Record soy production forecast for Europe, planting in Ukraine exceeds expectations
This year’s total soy area is predicted to grow to 4.5 million hectares, finds the latest market report from Donau Soja.
Soy area in the EU-27 is predicted to expand by 12% to a record 1.09 million hectares, said the organization.
Higher soy acreage is expected in Germany, Austria, Italy, Poland, Slovakia, the Czech Republic, and Croatia.
Meanwhile, in Ukraine, the latest official data indicates that soybean sowing has proceeded better than expected and will reach the level of 2021, noted Donau Soja president Matthias Krön.
Current cultivation figures from the Ukrainian Ministry of Agriculture show a significant shift of arable crops in the direction of soy. “Around 1.1 million hectares of soybeans have already been planted, with the sowing season set to last at least another three weeks.”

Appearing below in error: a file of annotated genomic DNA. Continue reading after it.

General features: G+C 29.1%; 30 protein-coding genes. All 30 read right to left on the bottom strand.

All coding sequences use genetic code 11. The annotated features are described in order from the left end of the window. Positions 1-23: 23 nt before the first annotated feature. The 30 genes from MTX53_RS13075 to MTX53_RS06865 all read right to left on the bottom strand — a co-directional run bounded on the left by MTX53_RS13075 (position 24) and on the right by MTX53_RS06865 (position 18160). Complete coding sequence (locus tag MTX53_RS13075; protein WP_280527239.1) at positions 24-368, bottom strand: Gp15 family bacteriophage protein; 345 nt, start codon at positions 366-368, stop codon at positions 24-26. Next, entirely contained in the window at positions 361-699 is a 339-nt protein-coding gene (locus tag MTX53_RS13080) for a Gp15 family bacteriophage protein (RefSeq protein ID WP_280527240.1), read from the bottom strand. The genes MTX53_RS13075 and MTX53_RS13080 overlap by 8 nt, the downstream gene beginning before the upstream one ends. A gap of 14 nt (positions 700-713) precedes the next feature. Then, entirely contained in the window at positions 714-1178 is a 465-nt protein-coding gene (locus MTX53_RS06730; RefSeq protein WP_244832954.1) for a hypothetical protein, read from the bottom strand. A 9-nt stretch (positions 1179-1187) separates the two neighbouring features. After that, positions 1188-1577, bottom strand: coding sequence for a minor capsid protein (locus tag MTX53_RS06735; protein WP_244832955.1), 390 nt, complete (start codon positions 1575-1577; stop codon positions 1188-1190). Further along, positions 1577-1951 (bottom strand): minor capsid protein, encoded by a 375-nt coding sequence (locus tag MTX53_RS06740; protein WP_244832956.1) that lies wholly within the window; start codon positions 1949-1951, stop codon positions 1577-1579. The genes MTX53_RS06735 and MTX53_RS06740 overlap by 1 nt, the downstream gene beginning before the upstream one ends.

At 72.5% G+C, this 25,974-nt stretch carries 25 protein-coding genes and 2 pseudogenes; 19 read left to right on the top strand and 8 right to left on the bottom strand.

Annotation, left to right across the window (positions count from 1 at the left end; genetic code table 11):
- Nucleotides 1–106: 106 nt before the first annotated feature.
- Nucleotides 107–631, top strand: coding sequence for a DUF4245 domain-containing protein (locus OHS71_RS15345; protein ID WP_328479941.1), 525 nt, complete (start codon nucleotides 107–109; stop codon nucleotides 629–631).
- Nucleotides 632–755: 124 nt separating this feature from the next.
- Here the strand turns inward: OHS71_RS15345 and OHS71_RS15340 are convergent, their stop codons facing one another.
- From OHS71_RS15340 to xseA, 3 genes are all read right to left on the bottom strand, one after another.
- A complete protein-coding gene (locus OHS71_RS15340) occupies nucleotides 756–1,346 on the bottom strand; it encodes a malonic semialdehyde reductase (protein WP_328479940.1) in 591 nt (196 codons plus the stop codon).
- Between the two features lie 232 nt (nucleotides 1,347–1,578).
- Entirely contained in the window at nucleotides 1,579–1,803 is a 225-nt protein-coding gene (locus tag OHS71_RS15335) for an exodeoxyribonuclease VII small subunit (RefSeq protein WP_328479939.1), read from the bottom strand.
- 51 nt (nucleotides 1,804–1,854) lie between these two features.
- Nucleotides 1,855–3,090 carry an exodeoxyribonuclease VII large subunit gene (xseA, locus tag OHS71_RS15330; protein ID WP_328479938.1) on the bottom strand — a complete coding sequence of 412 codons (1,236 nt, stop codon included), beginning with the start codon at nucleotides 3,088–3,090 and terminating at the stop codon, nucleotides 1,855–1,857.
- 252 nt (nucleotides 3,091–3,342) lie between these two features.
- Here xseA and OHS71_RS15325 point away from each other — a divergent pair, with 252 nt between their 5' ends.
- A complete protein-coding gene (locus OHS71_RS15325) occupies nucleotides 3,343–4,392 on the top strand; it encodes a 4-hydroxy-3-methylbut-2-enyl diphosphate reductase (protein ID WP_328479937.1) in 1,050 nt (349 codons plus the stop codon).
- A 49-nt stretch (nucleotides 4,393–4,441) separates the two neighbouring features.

Sowing is nearly finished in Serbia, and Croatia, reported the Donau Soja team. Both countries saw quite a dry spring. Sowing is also just about completed in Austria. In Italy, some regions such as Emilia Romagna are at 90% sowing rate, but the northern region is considerably slower in terms of planting progress, at only 20-30%, with sowing on hold due to dry weather conditions, commented the sustainable soy promoting group.
The increase in soybean planted area in the EU is fueled by a combination of different factors including the current high commodity prices, increased public demand for local non-GM soy as well as limited access to fertilizers, with soy cultivation less dependent on nitrogen fertilizer than other crops, commented Donau Soja. Another reason is grower perception that soybeans are a better fit for the increasingly hotter and drier conditions being experienced in many parts of crop producing regions of Europe, it added.
The overall soybean output is expected to grow by 4.7% to 10 million tons in Europe in 2022. As it is still early in the season, any soy output forecast is based on the average yield trends of the previous five years, said the organization.